The Body Remembers

When political activist Carmen Rodriguez became threatened in the military chaos of 1973′s military coup, she and her family narrowly escaped Chile alive. When she continues to speak out about human rights violations in her Chilean homeland, the consulate confiscates her passport. Thus begins her 14 years in exile.

With her first book of short stories, and a body to remember with, Rodriguez recounts this exile though thinly veiled narratives about women in transition conflicted by both history and familial politics. In many pieces, Rodriguez attempts to map the emotional terrain of dual geography. She’s a writer caught between two worlds-Canada and Chile-and though she’s aware of it she can’t help but let one slip away at times. In the first piece, “black hole,” the protagonist struggles with the hurried move to Canada and the strange new customs that it exposes her to. She clings to her homeland and memories of the women she left behind. Pages later, as when she learns that she is to be allowed to return to Chile, she must confront the reality: she has become a citizen of Canada and has grown accustomed to its people and mores.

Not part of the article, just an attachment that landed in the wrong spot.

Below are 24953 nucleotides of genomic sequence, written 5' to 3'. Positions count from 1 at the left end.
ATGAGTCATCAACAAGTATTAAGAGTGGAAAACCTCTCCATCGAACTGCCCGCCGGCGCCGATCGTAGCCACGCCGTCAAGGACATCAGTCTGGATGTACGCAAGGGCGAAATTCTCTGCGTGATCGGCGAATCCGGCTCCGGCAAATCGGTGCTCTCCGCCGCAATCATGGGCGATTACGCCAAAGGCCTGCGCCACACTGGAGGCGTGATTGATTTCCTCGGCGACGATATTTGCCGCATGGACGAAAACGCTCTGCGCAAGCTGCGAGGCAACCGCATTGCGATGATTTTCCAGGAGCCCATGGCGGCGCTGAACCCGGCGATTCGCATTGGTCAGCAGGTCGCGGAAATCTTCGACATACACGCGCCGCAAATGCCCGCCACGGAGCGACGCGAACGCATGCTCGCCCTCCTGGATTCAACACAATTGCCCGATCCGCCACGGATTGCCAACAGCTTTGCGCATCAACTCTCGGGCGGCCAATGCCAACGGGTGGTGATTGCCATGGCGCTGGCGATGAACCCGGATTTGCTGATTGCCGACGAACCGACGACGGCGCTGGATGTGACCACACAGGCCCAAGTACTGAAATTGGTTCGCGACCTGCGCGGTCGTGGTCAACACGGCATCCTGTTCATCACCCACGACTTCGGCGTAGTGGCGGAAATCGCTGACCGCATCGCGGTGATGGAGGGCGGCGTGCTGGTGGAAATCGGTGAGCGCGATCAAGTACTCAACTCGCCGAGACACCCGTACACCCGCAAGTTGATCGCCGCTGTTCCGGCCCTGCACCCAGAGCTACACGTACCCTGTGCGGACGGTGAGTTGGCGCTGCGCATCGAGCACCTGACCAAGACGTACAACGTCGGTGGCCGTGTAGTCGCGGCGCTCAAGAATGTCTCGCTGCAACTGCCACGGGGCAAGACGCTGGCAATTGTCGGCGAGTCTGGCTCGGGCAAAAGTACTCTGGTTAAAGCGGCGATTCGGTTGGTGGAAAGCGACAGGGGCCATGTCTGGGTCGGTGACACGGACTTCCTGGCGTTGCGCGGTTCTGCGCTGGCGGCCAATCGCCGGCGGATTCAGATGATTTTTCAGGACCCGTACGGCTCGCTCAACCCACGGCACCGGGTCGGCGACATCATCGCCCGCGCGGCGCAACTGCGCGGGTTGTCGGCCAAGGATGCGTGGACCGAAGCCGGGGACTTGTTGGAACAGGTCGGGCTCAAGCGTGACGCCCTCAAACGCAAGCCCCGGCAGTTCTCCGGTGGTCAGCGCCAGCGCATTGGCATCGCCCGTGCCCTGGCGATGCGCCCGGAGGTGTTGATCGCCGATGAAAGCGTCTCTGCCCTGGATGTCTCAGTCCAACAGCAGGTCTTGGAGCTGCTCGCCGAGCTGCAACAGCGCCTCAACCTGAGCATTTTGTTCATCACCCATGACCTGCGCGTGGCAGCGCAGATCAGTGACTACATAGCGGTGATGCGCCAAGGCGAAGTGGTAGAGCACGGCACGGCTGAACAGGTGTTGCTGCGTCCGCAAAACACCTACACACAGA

Rodriguez-who also authored Protracted War- weaves together a tapestry of themes about displacement and activism, sensuality and pain, recollection remembrance and estrangement.

She does it all in a beautifully transcendent manner without battering the reader with her own ideology. Though Rodriguez was allowed back into Chile in 1987 (when the Vatican persuaded the Chilean government to clear its “blacklist”), it’s obvious she’s still a woman drawn to and repelled by her homeland.

“To this day Chileans are suffering from collective amnesia,” she says. “The country is now a model of how things can change and they don’t want to remember how it happened. They don’t want any rocking of the boat.”

Rodriguez seems determined to rock that boat.

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